Day 8 Departure
The trip ends in Zermatt. Transfer on your own, by rail, from Zermatt to Geneva International Airport.
Euro 2890 per person (7-10 participants)
Euro 2990 per person (5-6 participants)
Euro 3490 per person (4 participants)
Euro 4090 per person (3 participants)
Euro 4390 per person (2 participants)
Euros 450 | Single supplement.
Prices are quoted in Euros and based on double occupancy. If you wish to have a single room, you need to pay the single supplement.
What Is Included:
English-speaking local guide for the duration of the trip.
Guide’s expenses (hotels and meals) while with the group.
Local UIAGM, licensed glacier guide(s). One guide to every five participants.
Equipment for glacier crossing (crampons, ropes, harnesses).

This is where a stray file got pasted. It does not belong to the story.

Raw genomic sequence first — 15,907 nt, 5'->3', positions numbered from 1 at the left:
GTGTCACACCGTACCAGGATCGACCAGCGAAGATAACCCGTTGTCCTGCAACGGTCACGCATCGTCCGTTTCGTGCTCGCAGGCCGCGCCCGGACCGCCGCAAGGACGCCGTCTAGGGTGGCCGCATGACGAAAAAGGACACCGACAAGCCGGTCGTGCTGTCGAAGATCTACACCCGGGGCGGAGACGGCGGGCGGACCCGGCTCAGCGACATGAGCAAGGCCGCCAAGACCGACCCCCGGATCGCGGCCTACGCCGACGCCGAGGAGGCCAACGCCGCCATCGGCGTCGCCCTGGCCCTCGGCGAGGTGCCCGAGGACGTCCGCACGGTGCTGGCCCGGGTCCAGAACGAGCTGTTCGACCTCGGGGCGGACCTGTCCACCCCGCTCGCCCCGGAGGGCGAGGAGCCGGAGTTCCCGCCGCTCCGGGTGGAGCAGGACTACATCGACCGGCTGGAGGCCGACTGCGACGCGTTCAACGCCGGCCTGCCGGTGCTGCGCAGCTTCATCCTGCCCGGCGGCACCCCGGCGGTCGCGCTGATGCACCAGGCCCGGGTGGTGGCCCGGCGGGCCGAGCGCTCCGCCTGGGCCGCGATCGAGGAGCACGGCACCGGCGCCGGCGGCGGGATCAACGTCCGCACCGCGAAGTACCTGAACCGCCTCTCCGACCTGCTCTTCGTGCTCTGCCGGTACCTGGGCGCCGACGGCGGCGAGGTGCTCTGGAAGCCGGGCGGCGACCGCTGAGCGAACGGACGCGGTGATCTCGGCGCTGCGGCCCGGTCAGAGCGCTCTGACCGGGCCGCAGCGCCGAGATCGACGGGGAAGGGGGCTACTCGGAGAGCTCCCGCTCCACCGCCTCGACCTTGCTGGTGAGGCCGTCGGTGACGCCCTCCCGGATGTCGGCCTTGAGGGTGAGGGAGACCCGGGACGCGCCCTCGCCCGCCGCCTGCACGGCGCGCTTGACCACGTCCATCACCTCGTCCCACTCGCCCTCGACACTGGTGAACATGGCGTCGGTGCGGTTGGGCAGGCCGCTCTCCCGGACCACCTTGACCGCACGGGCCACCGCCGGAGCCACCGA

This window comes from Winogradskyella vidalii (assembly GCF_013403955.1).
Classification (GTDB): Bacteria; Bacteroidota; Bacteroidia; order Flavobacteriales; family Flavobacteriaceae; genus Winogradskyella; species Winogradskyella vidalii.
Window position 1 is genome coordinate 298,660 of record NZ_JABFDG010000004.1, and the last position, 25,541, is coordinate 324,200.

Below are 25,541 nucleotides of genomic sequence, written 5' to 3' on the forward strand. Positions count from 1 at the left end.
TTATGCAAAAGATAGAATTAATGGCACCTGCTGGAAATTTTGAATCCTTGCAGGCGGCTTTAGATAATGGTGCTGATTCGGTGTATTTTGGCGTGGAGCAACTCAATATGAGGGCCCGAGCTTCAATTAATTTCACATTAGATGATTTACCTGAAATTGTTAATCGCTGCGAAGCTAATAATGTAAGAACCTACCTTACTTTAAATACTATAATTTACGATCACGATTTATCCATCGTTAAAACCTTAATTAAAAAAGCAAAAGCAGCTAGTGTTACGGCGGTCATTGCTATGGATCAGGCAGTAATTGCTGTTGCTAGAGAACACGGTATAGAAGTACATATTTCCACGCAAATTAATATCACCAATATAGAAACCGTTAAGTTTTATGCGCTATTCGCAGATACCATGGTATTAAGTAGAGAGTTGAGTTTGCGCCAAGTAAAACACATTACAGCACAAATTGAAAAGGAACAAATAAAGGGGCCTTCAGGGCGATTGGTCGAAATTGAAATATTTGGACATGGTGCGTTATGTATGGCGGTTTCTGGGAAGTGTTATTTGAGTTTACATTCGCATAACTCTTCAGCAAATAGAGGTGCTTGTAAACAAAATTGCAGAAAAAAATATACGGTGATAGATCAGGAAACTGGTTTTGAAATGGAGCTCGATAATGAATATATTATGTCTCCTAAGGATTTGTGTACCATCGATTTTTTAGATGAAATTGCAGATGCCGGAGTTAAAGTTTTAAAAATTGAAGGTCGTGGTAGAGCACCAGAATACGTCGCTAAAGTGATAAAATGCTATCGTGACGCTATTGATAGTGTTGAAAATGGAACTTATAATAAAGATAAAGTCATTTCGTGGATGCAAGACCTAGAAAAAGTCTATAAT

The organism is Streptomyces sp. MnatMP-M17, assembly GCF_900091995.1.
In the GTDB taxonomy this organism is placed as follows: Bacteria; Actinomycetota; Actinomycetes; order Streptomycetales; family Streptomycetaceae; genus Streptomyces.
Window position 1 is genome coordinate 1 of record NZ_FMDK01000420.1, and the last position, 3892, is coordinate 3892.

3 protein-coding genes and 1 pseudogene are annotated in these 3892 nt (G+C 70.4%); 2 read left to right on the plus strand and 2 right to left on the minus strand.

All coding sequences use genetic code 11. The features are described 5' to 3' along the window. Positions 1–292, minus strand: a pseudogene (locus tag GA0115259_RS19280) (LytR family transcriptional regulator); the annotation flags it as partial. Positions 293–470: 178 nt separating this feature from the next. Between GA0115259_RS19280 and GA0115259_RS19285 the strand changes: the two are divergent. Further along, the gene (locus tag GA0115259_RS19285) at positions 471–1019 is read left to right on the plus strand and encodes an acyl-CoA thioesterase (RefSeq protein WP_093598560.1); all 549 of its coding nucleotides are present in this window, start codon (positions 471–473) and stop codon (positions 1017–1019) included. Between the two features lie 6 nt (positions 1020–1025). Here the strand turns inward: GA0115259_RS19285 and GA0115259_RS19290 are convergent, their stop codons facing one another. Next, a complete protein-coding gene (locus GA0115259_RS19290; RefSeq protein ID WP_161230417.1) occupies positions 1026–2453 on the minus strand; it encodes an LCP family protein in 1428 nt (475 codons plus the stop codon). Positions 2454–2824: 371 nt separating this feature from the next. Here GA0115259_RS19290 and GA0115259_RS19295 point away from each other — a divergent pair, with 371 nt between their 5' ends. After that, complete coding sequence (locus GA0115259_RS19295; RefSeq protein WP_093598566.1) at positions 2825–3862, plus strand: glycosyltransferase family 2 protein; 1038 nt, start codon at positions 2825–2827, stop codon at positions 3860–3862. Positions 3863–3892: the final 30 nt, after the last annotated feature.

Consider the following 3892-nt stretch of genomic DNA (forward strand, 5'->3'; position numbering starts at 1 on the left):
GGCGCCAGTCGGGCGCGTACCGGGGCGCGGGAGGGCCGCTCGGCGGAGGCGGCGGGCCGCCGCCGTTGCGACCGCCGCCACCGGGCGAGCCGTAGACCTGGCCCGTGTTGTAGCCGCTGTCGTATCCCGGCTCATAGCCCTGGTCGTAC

Five nights in three-star hotels, one night in four-star hotel, one night in mountain lodge.
All breakfasts, four lunches, six dinners.
All tourist taxes.
Water and coffee/tea with your group meals at hotels/restaurants.
Private and public transportation, as per itinerary.
Luggage transfers, except for Day 5.
Gratuities to porters, drivers, and at restaurants.
What Is Not Included:
Airport transfers on Day 1 and Day 8.
Three lunches, one dinner.
Gratuity to guide(s).
Insurance of any kind (cancellation, luggage loss, medical/evacuation, etc.).
Additional expenses due to unexpected changes to the itinerary or added activities.
Personal expenses (sodas/alcoholic beverages, telephone calls, etc.).
Anything else not mentioned in “What’s Included in the Price of the Trip”.
Unused transportation during the tour will not be reimbursed.